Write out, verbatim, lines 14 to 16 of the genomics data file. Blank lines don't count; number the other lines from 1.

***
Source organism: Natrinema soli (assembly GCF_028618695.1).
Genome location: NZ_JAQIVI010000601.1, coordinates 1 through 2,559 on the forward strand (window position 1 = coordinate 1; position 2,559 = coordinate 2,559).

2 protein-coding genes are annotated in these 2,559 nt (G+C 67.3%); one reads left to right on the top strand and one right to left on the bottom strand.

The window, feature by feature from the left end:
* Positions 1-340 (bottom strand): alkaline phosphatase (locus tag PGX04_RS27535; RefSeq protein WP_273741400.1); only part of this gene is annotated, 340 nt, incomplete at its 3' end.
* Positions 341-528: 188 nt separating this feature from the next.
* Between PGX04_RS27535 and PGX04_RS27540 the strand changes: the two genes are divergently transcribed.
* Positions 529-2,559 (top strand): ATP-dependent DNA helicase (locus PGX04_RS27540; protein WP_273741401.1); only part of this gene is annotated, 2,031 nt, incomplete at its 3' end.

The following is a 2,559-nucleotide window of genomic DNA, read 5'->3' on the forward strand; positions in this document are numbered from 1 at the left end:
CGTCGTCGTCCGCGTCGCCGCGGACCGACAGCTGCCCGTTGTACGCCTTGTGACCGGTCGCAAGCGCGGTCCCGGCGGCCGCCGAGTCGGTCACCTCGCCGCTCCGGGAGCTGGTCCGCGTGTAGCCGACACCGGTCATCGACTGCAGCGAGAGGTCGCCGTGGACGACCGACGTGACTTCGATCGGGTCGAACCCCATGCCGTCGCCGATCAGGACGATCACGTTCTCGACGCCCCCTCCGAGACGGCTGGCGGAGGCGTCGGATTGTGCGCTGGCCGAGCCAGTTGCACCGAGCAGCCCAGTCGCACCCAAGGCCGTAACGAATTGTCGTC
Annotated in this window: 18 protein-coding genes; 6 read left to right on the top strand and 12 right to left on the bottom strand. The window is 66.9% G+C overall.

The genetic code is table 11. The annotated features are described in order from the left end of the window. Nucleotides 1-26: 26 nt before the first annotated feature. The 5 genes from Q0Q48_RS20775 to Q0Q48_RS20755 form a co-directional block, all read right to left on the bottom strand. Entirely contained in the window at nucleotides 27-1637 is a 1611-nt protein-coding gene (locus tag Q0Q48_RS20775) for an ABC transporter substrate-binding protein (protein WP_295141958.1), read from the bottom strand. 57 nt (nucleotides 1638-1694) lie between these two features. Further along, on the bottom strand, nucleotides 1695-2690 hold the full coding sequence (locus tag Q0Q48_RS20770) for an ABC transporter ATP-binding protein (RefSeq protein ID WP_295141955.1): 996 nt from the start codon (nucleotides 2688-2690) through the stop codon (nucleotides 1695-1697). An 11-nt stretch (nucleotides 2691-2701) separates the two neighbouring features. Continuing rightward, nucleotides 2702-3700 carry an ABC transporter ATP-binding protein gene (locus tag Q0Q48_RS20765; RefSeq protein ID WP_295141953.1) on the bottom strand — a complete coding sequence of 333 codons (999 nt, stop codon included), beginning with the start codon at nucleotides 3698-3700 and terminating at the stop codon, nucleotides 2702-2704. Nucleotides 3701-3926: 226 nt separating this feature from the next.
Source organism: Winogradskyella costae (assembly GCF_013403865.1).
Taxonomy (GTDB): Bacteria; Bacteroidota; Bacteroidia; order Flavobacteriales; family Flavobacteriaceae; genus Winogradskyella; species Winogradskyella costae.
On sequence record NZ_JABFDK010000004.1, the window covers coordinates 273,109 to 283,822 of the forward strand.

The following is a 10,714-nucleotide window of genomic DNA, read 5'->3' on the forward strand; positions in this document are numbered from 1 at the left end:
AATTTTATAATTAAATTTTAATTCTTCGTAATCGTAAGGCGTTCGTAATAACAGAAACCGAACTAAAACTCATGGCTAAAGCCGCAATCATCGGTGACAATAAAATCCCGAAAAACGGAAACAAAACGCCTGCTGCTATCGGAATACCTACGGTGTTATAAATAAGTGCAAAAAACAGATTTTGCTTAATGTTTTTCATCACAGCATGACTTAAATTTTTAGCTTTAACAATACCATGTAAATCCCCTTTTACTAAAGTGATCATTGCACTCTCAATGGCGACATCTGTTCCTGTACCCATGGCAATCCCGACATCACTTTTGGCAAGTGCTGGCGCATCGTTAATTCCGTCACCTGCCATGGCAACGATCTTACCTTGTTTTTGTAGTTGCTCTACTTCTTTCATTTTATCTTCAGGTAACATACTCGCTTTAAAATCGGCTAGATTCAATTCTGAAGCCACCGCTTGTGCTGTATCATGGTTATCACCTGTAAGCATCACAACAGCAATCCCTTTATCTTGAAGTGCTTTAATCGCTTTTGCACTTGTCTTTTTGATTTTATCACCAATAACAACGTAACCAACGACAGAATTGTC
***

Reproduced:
Taxonomy (GTDB): Bacteria; Bacteroidota; Bacteroidia; order Flavobacteriales; family Flavobacteriaceae; genus Winogradskyella; species Winogradskyella costae.
On sequence record NZ_JABFDK010000004.1, the window covers coordinates 273,109 to 283,822 of the forward strand.

The following is a 10,714-nucleotide window of genomic DNA, read 5'->3' on the forward strand; positions in this document are numbered from 1 at the left end: